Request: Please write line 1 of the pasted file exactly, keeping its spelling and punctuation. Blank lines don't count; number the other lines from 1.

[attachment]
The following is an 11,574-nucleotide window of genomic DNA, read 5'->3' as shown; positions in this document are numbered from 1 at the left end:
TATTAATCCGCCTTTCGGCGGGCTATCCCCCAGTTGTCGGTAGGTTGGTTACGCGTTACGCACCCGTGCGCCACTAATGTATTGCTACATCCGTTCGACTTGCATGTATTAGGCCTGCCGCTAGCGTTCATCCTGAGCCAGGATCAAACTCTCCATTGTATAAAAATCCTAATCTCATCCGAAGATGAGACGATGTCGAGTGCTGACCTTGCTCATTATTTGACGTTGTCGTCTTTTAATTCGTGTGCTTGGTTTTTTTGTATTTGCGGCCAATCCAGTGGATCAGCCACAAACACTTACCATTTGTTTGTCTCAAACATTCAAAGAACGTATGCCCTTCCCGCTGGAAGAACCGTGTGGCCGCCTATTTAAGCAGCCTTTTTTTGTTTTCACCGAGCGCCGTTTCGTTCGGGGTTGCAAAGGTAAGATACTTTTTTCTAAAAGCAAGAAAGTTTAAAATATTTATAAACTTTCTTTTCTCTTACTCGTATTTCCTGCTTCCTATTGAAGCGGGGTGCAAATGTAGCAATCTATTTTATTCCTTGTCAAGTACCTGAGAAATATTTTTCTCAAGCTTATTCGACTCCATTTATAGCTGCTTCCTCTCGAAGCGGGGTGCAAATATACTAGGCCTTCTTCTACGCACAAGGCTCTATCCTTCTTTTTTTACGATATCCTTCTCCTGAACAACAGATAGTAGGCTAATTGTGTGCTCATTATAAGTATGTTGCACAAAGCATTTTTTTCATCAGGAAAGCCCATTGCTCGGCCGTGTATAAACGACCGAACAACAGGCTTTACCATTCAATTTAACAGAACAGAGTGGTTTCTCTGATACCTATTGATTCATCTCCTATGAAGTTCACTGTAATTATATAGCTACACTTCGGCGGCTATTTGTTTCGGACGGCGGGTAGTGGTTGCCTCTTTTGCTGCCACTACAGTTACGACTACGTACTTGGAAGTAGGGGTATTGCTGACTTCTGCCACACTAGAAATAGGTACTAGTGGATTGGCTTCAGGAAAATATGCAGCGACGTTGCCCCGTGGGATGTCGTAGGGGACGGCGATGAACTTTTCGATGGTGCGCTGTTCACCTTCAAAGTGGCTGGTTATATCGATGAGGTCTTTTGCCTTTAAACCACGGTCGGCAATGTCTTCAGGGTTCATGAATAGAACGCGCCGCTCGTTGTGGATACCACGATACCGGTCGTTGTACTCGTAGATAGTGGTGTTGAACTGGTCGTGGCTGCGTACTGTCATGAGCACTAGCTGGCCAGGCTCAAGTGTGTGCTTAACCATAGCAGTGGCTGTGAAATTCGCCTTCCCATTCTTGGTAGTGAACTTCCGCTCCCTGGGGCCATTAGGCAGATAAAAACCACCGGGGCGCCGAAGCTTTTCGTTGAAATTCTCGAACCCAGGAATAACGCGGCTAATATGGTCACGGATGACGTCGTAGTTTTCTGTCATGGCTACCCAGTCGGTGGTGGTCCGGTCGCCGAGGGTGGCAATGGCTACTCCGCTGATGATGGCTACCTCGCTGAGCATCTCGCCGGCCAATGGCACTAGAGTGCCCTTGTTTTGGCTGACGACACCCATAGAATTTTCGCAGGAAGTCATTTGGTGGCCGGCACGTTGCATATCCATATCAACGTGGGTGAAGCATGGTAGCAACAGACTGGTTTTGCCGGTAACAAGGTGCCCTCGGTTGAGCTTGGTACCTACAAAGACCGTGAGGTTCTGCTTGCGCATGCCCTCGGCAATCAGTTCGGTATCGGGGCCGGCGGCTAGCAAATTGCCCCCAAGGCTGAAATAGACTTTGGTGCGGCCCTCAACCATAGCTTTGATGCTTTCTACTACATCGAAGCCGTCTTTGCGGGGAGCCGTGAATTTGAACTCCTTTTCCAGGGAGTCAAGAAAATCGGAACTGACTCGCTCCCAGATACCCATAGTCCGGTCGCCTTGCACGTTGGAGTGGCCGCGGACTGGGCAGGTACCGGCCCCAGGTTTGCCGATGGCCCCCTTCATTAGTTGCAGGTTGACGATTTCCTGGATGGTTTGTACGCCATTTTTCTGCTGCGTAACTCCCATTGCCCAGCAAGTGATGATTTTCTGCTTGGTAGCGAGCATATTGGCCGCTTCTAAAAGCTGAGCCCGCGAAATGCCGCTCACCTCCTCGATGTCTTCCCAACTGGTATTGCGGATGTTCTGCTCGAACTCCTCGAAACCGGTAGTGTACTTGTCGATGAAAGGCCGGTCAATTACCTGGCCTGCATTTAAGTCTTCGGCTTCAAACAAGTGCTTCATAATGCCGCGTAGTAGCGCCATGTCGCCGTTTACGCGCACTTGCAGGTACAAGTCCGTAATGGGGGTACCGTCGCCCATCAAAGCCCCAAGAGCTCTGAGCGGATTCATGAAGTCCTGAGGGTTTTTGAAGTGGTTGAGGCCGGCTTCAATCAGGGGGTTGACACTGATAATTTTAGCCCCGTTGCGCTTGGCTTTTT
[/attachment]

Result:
The following is an 11,574-nucleotide window of genomic DNA, read 5'->3' as shown; positions in this document are numbered from 1 at the left end: